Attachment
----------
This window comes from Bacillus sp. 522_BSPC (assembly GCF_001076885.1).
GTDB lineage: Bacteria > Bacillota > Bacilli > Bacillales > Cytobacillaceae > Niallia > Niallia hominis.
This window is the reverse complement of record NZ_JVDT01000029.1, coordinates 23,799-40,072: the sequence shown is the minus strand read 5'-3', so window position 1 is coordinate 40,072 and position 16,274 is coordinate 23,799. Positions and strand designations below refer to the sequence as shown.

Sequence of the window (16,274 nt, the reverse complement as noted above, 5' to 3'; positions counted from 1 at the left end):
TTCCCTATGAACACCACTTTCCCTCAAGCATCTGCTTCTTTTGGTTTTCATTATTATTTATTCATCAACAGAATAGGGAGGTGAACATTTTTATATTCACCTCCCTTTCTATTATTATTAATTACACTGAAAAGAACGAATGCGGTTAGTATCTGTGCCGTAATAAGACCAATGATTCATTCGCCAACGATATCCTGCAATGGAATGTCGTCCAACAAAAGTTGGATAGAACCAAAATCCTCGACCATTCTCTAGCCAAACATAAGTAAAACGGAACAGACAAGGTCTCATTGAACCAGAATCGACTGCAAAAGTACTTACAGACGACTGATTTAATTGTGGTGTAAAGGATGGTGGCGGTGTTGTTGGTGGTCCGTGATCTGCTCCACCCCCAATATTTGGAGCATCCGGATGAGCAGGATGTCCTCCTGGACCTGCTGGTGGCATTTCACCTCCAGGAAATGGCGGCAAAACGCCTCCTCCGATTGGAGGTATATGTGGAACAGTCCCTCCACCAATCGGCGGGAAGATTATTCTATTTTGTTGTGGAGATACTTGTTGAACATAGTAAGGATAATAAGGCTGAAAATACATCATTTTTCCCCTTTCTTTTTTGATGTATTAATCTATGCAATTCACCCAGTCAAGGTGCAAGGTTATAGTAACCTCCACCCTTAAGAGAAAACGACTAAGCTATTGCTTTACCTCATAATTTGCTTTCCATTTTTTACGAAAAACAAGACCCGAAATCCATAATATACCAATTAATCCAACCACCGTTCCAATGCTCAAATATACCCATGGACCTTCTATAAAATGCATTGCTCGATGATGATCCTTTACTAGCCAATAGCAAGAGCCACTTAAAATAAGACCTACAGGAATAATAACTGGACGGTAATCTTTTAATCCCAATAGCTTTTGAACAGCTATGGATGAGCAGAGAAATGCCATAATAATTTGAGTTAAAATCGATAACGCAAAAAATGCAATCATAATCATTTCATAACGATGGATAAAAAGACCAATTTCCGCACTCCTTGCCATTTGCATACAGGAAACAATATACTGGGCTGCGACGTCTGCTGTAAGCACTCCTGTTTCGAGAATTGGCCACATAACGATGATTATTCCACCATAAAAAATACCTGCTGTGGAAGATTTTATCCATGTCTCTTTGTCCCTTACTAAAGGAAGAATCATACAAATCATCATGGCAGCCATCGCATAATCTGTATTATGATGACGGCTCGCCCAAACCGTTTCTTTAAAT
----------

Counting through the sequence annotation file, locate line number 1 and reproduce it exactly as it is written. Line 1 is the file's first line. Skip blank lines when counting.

This window comes from Bacillus sp. 522_BSPC (assembly GCF_001076885.1).